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Separate But Equal


Realizing the aspirations of Brown requires addressing the panoply of issues perpetuating racial and class divides. We can’t solve segregation at the school district level. Society has to get involved.

The Kavanaugh Hearing Exposes Fundamental Flaws in the U.S. Political System


BY MATT MCDOLE Last week’s Congressional hearing on sexual assault allegations against Supreme Court nominee Brett Kavanaugh was a painful moment for many Americans. 20 million watched on television and many more tuned in online – CNN reported this year’s biggest day of live-streaming yet – as Dr. Christine Blasey Ford tearfully recounted being sexually […]

Stop Worrying About the Supreme Court. There’s a Bigger Fight on Our Hands.


BY MICHAEL AUSLEN In the weeks since the Supreme Court term ended and Justice Anthony Kennedy announced his retirement from the bench, many progressives, myself included, have felt the same collective unease. We don’t yet know all that President Trump’s appointment of Judge Brett Kavanaugh to the Supreme Court will mean for civil liberties, but […]

Fight for Reproductive Rights in Texas Continues Even After Supreme Court Ruling


BY LAUREN WINDMEYER For a woman in Lubbock, Texas to access an abortion provider, she must get in her car and drive 350 miles to the nearest clinic in Fort Worth. She must arrive at the clinic a full 24 hours before her procedure to receive an ultrasound, as mandated by the state. If she […]

How To Expedite the Garland Nomination


BY BENJAMIN LUXENBERG President Obama should offer the Merrick Garland nomination to the Supreme Court in the form of a “forward contract” to Senate Republicans. As defined by Investopedia, forward contracts are “a customized contract between two parties to buy or sell an asset at a specified price on a future date.” One of the […]


In Legal Academia, a War of Words over Whether to Mourn Justice Scalia


BY DANIEL TOSTADO Among all the numerous Latin phrases that I have picked up at law school, today this one is most apt: “De mortuis nihil nisi bonum,” –Do not speak ill of the dead. A war of words started innocuously enough on Sunday, when Georgetown Law Dean William Treanor issued a statement on behalf […]

The Hobby Lobby Minefield


The Affordable Care Act (ACA), much like women’s health, is a point of frequent contention in Washington and the courts. On June 30, 2014, those two points converged when the Supreme Court, in Burwell v. Hobby Lobby, dealt a blow to an ACA provision specific to women’s health: the birth control benefit. i The ACA […]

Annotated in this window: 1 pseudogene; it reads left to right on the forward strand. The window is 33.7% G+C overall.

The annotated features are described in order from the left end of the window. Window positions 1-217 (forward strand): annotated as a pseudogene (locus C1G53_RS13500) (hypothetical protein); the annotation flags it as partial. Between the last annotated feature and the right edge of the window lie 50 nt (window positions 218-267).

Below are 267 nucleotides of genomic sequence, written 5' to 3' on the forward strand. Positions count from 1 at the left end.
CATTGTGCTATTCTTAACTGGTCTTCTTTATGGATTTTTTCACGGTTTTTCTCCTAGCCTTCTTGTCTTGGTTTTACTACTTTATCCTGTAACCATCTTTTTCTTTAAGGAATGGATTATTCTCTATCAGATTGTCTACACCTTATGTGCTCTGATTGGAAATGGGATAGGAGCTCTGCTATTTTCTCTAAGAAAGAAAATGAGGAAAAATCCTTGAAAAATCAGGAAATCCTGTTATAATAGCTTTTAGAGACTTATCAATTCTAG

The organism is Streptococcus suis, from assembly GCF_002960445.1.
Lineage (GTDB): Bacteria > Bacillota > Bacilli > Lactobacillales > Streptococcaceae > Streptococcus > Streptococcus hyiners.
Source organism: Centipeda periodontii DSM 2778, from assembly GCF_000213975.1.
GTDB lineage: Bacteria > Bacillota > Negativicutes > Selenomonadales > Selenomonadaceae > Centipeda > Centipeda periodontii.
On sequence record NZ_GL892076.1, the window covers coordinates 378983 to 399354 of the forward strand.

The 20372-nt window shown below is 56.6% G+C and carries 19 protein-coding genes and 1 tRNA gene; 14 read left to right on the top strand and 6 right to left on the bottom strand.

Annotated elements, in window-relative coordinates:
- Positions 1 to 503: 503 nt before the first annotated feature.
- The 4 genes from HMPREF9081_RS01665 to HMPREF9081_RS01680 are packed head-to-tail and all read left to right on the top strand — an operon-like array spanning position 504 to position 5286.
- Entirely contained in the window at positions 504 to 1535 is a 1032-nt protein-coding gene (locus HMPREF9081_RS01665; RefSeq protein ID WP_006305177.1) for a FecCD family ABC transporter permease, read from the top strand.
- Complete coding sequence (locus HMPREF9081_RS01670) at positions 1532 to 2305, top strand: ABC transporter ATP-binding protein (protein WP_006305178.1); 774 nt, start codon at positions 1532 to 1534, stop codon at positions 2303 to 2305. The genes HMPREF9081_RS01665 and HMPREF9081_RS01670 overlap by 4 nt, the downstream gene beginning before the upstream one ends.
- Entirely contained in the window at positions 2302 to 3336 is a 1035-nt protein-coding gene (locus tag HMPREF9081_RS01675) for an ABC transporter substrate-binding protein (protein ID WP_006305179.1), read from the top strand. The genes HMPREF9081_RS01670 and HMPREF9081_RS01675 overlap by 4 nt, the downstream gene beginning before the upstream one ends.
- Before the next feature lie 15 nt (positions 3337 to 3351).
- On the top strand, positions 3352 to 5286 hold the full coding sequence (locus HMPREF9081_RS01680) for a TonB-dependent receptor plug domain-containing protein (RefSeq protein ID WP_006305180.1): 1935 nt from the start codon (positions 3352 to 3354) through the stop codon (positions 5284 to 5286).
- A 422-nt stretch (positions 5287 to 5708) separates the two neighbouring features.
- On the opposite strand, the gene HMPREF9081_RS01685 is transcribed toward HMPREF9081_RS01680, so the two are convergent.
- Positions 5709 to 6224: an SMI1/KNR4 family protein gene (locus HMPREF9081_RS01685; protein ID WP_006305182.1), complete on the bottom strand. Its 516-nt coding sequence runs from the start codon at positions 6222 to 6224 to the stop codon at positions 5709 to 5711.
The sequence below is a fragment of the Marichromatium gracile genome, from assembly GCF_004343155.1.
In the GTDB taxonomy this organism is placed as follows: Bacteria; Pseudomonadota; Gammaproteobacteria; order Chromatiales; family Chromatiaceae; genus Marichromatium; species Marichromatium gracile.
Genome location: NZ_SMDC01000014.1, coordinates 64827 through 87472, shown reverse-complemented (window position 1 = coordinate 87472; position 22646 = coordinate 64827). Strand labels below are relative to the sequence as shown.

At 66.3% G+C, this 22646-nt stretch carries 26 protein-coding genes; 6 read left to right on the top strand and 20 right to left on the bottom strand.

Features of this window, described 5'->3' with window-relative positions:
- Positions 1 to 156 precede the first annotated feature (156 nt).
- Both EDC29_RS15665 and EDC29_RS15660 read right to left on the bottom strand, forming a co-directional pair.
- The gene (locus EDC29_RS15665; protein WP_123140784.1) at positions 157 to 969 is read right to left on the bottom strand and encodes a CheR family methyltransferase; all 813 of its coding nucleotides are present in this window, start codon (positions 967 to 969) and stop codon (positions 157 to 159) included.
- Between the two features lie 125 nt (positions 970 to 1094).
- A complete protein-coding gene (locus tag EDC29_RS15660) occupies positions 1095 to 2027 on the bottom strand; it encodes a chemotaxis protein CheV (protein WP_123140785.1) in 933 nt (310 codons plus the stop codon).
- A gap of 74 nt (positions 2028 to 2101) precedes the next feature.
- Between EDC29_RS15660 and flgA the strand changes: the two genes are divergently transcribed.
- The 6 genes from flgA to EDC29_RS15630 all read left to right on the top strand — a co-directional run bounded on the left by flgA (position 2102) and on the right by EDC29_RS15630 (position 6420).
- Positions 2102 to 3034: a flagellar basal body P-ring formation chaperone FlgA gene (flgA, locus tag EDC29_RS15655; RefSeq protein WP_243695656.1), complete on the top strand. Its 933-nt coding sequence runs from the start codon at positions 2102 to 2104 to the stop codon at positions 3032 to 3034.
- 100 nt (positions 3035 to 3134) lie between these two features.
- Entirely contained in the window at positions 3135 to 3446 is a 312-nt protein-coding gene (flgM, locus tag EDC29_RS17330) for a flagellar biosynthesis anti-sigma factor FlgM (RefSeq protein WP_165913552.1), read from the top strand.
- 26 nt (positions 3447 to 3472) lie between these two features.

Presumptions, Prerogatives, and Power: Why Foreign Policy is Too Easy for Presidents, and Domestic Policy is Too Hard


BY JACOB SHELLY When President Obama stood outside the Blue Room on September 10th to announce a major expansion of airstrikes in the Middle East, he explained that he had no other choice. The Islamic State in Iraq and Syria (ISIS), he warned, poses a threat to the entire region — including American citizens, personnel, […]


He Said, We Said: Breaking Down the State of the Union, Part 2


POLICY AREA: HEALTH CARE BY EMILY HARTMANN It is clear that President Obama wants to move the conversation forward on health care. In the State of the Union address he acknowledged the early struggles launching health care exchanges, but he quickly turned to the successes of the Affordable Care Act (ACA). Speaking directly to the […]

2014 State of the Union: Issue by Issue


A Note of Explanation: For the first time, the Kennedy School Review has tapped into the policy expertise of students across the Harvard Kennedy School of Government to collect their perspectives on President Obama’s 2014 State of the Union Address. Over the next two days we will share student analysis on a broad range of […]

Will the Supreme Court Abolish Common Sense Limits on Campaign Spending?


BY PATRICK KIBBE Today, the Supreme Court will hear oral arguments for a case that could be worse for the American public than Citizens United v. FEC, and unleash countless millions of special interest dollars into political campaigns. In this case ­– McCutcheon and the Republican National Committee v. FEC – Shaun McCutcheon, an Alabama […]

Interview: Sarah Kliff on Covering Health Reform


BY BRIAN CHIGLINSKY On the bright, sunny morning of Thursday, July 28, 2012, a group of reporters and interns could be seen in their best work outfits and most comfortable running shoes sprinting out of the regal, marble halls of the Supreme Court to the legions of cameras situated just beyond the front steps. In […]

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